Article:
Explainer: How a giant container ship is blocking the Suez Canal

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The Cow Guy at AG Optimus Scott Shellady and former investment banker Carol Roth on energy, inflation and the ship blocking the Suez Canal.

A huge container ship has run aground and is blocking traffic in the Suez Canal, one of the world’s busiest waterways and the shortest shipping route between Europe and Asia.

How did the ship get stuck?

The 400 meter-long Ever Given container ship ran aground early on March 23 as it travelled north from the Red Sea towards the Mediterranean, twisting diagonally across the width of the canal.

The principal causes were high winds and a sand storm that reduced visibility and rendered the ship unable to keep a straight course through the channel, according to the Suez Canal Authority (SCA). As the incident happened, stormy weather was buffeting Egypt, forcing the closure of several Mediterranean and Red Sea ports.

When ships enter the Suez Canal, they are boarded and steered through in convoys, with the help of one or two tugs. Occasionally they get stuck but are usually freed quickly with little impact on other shipping.

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Why has traffic been halted?

The Ever Given is blocking the southernmost stretch of the canal which has a single lane, meaning no other ships can pass.

In 2015, Egypt opened a second lane for simultaneous two-way traffic on a 35 km (22 mile) stretch of the canal, but the extension lies further north, beyond an area where the canal widens into the Great Bitter Lake.

The SCA allowed a convoy of ships to enter the canal from its northern end at Port Said on March 24, hoping that the Ever Given would soon be freed, but the vessels have dropped anchor in a Great Bitter Lake waiting area.

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What is being done to free the ship?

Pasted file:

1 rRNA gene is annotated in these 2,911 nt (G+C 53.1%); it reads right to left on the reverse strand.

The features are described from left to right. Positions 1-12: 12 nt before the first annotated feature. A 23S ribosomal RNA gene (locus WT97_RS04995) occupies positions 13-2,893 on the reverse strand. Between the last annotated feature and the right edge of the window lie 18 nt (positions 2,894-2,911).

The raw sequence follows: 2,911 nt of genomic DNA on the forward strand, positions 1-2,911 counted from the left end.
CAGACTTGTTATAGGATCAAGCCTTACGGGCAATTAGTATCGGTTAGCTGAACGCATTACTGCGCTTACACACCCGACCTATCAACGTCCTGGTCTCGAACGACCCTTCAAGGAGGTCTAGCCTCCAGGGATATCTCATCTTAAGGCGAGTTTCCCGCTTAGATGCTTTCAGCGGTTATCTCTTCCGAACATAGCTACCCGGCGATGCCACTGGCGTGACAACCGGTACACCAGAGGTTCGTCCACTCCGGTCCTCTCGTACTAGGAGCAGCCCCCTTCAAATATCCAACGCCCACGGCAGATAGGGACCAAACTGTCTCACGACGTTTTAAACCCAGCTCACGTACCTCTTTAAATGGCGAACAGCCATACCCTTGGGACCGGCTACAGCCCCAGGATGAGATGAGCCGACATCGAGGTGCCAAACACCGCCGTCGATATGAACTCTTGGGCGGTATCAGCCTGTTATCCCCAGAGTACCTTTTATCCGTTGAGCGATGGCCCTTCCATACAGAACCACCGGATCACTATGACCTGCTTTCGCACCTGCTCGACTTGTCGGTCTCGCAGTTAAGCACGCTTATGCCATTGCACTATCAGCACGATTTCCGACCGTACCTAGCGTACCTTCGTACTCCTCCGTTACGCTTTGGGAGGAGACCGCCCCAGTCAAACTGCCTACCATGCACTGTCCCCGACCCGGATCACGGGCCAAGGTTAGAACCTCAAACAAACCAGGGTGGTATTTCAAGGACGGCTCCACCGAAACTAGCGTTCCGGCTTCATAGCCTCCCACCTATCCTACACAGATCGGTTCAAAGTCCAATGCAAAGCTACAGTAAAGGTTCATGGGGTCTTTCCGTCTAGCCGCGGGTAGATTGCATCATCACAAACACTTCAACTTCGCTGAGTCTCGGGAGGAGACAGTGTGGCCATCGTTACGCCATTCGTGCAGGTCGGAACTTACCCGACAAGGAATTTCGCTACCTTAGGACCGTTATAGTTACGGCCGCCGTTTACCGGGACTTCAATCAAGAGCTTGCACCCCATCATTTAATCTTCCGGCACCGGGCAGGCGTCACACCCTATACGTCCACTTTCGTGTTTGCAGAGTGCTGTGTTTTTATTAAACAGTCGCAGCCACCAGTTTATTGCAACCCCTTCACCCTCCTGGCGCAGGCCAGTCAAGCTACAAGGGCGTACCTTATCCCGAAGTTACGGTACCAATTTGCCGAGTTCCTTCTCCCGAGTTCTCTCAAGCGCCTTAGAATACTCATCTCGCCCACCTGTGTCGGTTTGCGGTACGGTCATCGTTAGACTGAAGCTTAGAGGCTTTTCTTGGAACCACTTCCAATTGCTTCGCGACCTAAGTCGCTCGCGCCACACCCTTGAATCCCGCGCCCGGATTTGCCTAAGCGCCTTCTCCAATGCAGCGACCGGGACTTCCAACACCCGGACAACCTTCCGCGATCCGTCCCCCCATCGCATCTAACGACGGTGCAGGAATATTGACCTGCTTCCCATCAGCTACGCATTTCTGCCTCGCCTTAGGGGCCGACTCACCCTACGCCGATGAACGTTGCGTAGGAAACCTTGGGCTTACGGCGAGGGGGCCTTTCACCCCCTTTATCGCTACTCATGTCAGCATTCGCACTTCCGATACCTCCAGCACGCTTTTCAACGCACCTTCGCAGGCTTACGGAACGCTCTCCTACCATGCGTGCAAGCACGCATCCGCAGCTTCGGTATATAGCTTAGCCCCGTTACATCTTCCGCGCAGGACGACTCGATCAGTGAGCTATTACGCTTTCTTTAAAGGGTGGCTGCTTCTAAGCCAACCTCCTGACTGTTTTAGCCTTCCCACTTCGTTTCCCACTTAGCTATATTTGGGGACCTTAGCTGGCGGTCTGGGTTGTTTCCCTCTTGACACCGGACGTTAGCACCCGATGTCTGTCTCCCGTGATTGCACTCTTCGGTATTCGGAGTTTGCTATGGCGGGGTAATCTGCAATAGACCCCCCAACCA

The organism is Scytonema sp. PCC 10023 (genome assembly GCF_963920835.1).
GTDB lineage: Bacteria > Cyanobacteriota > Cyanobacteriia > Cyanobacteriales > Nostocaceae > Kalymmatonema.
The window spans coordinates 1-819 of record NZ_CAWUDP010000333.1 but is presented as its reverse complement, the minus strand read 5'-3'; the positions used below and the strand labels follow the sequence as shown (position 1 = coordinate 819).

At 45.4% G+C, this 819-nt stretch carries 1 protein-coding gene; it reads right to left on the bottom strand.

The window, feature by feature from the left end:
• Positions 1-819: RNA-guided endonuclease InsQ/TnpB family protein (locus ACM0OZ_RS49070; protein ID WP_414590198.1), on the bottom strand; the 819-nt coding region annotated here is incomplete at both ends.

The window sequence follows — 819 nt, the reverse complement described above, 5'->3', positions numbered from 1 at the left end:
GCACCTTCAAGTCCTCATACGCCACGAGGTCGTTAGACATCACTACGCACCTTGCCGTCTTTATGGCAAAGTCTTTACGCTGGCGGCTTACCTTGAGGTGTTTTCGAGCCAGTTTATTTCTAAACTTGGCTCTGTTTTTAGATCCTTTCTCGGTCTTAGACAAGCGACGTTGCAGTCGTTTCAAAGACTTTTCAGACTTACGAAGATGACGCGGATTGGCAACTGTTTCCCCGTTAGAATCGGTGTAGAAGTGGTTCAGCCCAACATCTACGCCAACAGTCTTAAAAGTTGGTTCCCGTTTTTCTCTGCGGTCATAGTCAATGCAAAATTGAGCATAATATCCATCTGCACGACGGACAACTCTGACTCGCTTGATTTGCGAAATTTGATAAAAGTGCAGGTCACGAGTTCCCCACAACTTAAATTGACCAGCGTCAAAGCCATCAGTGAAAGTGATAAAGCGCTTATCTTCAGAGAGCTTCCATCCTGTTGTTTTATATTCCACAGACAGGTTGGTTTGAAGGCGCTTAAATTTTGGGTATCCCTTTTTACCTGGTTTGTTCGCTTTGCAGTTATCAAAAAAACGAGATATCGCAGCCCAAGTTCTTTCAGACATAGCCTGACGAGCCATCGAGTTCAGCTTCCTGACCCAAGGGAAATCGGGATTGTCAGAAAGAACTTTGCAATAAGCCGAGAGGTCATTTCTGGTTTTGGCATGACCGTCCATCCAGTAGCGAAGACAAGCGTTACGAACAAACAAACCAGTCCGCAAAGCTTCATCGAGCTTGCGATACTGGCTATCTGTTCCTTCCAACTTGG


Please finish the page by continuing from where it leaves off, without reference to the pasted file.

At least eight tug boats, one with a towing power of 160 tons, have been trying to free the ship by pushing and pulling it away from the banks, with the help of the ship’s own winches.

Diggers have been clearing earth at the ship’s bow, which was buried in the canal’s eastern bank, and the SCA has deployed two dredgers.

Local maritime sources said ballast water, which is used to help stabilize ships, had been offloaded from the Ever Given amid efforts to refloat it.

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What else could be tried?

The ship’s owner has appointed two professional rescue teams from Dutch firm Smit Salvage and Japan’s Nippon Salvage to help “design a more effective plan” to refloat the Ever Given.

Martijn Schuttevaer, spokesman for Smit Salvage’s parent company Boskalis, said additional vessels could be deployed alongside the tugs, but a calculation would be needed on how much power could be used without damaging the container ship.

Further options include dredging underneath the ship and offloading containers, though shipping sources say removing cargo could be a lengthy and complex logistical operation given the size of the cargo ship  and its position.

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